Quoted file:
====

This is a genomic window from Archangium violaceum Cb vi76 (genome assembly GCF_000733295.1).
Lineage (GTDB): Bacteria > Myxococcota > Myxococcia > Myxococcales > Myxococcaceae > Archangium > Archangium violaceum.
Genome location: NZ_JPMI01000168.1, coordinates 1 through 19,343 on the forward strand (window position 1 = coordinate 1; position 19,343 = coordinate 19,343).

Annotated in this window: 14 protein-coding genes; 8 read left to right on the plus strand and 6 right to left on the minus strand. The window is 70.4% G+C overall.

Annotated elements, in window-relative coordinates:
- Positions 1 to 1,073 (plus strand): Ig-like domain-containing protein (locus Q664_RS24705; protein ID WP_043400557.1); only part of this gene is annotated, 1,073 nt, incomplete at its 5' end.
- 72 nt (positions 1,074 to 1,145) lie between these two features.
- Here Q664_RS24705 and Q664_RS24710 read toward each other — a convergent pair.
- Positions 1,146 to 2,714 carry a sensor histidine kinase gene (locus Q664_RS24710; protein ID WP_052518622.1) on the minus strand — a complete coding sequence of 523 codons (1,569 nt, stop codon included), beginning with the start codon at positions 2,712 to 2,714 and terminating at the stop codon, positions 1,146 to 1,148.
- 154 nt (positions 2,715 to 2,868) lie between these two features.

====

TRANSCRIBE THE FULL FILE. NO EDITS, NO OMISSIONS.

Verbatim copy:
This is a genomic window from Archangium violaceum Cb vi76 (genome assembly GCF_000733295.1).
Lineage (GTDB): Bacteria > Myxococcota > Myxococcia > Myxococcales > Myxococcaceae > Archangium > Archangium violaceum.
Genome location: NZ_JPMI01000168.1, coordinates 1 through 19,343 on the forward strand (window position 1 = coordinate 1; position 19,343 = coordinate 19,343).

Annotated in this window: 14 protein-coding genes; 8 read left to right on the plus strand and 6 right to left on the minus strand. The window is 70.4% G+C overall.

Annotated elements, in window-relative coordinates:
- Positions 1 to 1,073 (plus strand): Ig-like domain-containing protein (locus Q664_RS24705; protein ID WP_043400557.1); only part of this gene is annotated, 1,073 nt, incomplete at its 5' end.
- 72 nt (positions 1,074 to 1,145) lie between these two features.
- Here Q664_RS24705 and Q664_RS24710 read toward each other — a convergent pair.
- Positions 1,146 to 2,714 carry a sensor histidine kinase gene (locus Q664_RS24710; protein ID WP_052518622.1) on the minus strand — a complete coding sequence of 523 codons (1,569 nt, stop codon included), beginning with the start codon at positions 2,712 to 2,714 and terminating at the stop codon, positions 1,146 to 1,148.
- 154 nt (positions 2,715 to 2,868) lie between these two features.